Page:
Hi, my name is James and welcome to Code/Switch, today I want to talk about dragons. I don’t just mean waxing philosophic about how dope they are, or how my family laughs whenever I non-ironically talk about dragons. Instead of my embarrassment we’re going to focus on something I’ve been thinking about, how much does a dragon need to eat?
How Can You Even Estimate That?
You can estimate everything given enough data. I can estimate it because of some data I’ve been able to snag and the hard work of people much smarter than me who wrote their ideas down and (hopefully) got paid for them. To figure out our solution we’re going to collect the scattered information about dragons Paizo has provided, jam that mess through a Kleiber’s Law equation, adjust based on some real world variables, and we’ll come out with the caloric needs of a dragon!
Good Luck Measuring a Dragon, Nerd.
I know, right! To make this feasible I have to make some assumptions and do some rounding. We’re going to use the average dragon size and not correct for variations in dragon flight. The average size of an adult dragon is 3.75 steps above tiny, rounded to “huge”. According to Pathfinder’s size rules, a huge, long creature weighs anywhere from 2-16 tons, and is between 16 and 32 feet long, and since I can’t measure any actual dragons we’re going to use the median of this range, 7 tons as the dragons weight. Comparing this to dinosaurs (we’re going to do this a lot), the average dragon is slightly heavier than a similar sized dinosaur, we’re going to chalk that up to dragons being so tough and filled with magic. Since length doesn’t really matter for this equation, we’re going to use this 7 ton number and run it through our equation.
Oh Great, Now He’s Doing Math About It.
You’re gosh darn right! We’re going to use that aforementioned Kleibers Law equation to gauge the caloric need of our hungry dragon. If you didn’t check the link or didn’t quite understand it, the amount of calories needed by our creature per day would be (K0.10 x Weight in Kilograms), or 5.6 x 6350kg which would equal 35,560 calories per day. I used this site to help me understand the formula, K0.10 is not a value on itself, just the marker for the value for cold-blooded creatures like crocodiles, turtles, and dinosau… Oh… Balls.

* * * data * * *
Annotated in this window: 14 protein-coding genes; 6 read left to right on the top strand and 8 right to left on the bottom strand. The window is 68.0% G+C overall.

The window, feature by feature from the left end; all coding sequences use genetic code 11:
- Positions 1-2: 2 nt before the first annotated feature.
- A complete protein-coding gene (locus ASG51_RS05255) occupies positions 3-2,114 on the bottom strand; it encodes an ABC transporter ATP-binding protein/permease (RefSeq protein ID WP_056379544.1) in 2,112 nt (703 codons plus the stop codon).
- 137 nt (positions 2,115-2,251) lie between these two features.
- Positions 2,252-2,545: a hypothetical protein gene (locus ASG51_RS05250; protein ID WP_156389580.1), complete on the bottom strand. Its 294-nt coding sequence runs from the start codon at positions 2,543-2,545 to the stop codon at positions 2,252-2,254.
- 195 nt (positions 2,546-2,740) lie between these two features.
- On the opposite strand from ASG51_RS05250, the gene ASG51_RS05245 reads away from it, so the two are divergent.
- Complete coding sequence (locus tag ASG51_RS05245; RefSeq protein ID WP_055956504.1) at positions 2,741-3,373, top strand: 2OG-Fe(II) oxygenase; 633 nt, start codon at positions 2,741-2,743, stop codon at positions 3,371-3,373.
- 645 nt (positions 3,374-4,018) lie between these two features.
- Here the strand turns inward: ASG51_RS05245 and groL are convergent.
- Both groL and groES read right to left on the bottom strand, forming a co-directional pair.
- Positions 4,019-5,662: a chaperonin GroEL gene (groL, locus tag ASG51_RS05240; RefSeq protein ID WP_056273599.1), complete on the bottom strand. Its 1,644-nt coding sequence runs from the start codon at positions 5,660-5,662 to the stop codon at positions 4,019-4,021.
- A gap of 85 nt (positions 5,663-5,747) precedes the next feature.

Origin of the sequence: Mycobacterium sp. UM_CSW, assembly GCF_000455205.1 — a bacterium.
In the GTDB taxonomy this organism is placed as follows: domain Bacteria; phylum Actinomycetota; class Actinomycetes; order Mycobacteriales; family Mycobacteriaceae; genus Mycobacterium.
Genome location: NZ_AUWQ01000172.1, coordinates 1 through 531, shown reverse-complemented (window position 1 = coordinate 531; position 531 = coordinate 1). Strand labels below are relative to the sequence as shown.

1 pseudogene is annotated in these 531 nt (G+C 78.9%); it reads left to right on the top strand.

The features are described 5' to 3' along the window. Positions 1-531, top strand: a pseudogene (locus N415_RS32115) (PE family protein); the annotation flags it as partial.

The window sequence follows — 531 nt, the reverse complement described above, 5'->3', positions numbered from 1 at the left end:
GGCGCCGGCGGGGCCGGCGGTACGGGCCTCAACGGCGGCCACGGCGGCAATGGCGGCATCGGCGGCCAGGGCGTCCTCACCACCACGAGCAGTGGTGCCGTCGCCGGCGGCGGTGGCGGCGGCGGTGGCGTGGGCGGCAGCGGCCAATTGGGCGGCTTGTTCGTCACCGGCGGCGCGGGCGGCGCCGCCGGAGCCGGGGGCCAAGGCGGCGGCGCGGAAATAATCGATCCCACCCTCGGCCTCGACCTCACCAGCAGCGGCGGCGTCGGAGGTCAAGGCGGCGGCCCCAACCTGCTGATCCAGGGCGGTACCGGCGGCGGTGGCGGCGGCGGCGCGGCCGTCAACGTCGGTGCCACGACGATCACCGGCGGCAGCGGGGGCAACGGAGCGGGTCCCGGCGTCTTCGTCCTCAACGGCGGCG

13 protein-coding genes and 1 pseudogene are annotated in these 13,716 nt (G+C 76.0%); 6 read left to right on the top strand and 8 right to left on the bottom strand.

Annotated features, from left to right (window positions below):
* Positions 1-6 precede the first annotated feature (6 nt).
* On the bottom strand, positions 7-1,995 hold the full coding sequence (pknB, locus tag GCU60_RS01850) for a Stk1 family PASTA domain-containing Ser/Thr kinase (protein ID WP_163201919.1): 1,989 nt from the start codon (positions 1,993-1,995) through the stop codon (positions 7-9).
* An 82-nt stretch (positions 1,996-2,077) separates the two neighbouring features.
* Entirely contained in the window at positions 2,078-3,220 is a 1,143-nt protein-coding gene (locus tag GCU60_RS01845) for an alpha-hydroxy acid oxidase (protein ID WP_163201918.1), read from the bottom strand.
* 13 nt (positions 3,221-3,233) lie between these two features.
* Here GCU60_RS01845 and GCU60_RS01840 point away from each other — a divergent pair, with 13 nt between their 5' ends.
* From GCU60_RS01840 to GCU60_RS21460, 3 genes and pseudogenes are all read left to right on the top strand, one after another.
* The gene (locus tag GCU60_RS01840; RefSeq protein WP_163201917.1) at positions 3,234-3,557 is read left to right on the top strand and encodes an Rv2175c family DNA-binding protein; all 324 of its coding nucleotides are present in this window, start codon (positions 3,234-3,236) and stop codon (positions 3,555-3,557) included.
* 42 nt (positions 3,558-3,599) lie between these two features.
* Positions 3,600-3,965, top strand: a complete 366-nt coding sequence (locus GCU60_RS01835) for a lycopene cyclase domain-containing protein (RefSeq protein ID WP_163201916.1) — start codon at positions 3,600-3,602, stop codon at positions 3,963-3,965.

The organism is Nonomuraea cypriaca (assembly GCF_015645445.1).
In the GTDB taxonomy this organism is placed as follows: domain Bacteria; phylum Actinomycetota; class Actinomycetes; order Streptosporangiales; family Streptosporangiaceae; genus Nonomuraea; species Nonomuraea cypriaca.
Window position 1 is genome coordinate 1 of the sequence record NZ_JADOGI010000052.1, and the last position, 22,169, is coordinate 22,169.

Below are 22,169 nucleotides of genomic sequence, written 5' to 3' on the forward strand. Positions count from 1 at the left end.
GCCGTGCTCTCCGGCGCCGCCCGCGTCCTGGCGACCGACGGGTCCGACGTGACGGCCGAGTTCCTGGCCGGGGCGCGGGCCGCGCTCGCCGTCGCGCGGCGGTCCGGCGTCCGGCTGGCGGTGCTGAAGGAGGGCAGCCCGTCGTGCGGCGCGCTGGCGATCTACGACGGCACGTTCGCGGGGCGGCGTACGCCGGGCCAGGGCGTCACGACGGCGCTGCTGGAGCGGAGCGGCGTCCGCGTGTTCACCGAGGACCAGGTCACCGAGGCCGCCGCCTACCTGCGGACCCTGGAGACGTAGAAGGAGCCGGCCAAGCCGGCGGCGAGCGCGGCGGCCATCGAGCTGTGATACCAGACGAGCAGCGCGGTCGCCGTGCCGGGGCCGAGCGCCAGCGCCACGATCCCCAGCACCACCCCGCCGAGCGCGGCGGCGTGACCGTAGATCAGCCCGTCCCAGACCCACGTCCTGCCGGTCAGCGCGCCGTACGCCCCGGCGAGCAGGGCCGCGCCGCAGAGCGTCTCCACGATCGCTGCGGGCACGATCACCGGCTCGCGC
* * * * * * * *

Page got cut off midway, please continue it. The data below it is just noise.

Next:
So What Does That “Oh..” Mean?
It just means back in the 1930s when Kleiber made this equation he didn’t anticipate mesothermic creatures. Mesotherms are creatures that can keep an elevated body temperature, but not at the same rate as warm-blooded creatures. Creatures like great white sharks, tuna, and leatherback sea turtles use this adaptation to stay alert and able to hunt in cooler climates. They still do experience some sluggishness as a result of the ambient temperature drop, but not nearly as much as the things they hunt would be.
I’m going to make a huge assumption and say dragons are more like dinosaurs than current reptiles. Dragons live in a wide variety of environments, including frozen tundra where almost no reptiles dare even venture. The mesothermic nature of dinosaurs means that dragons probably have a higher caloric requirement than our formula can offer, while still lower than warm blooded creatures. We should use this estimate as a low-end, as dragons are able to go into periods of magical hibernation which should minimize energy requirements and save us from this embarrassment.
Well, How Much is 35,560 Calories Anyway?
More than you’d think but less than you’d imagine. Every day a dragon would have to eat 3.5 of these 10k calorie cupcakes (Warning: Cheeky Language and Outdated Memes), 108 Pepperoni and Cheese Hot Pockets or even a human…every ~4 days. This outcome is actually pretty similar to a calorie analysis about T-rexes done by Randall Munroe, author of the webcomic XKCD, which makes me feel pretty good. Hopefully this doesn’t tarnish your view of dragons as rampaging killing machines, they’re still death incarnate, but now you know they do it for fun and not for nourishment, just like your average housecat.
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I love the ‘people get annoyed with me talking about this but I’m doing this anyway!’
I wonder with dragons being able to fly and all, would we have to think of them like birds? seems like that may skew their weight as we may have to assume they need to be lighter to fly. I guess dinosaurs have similarities to birds too and even if their bones are lighter, that shouldn’t change much about how much they eat.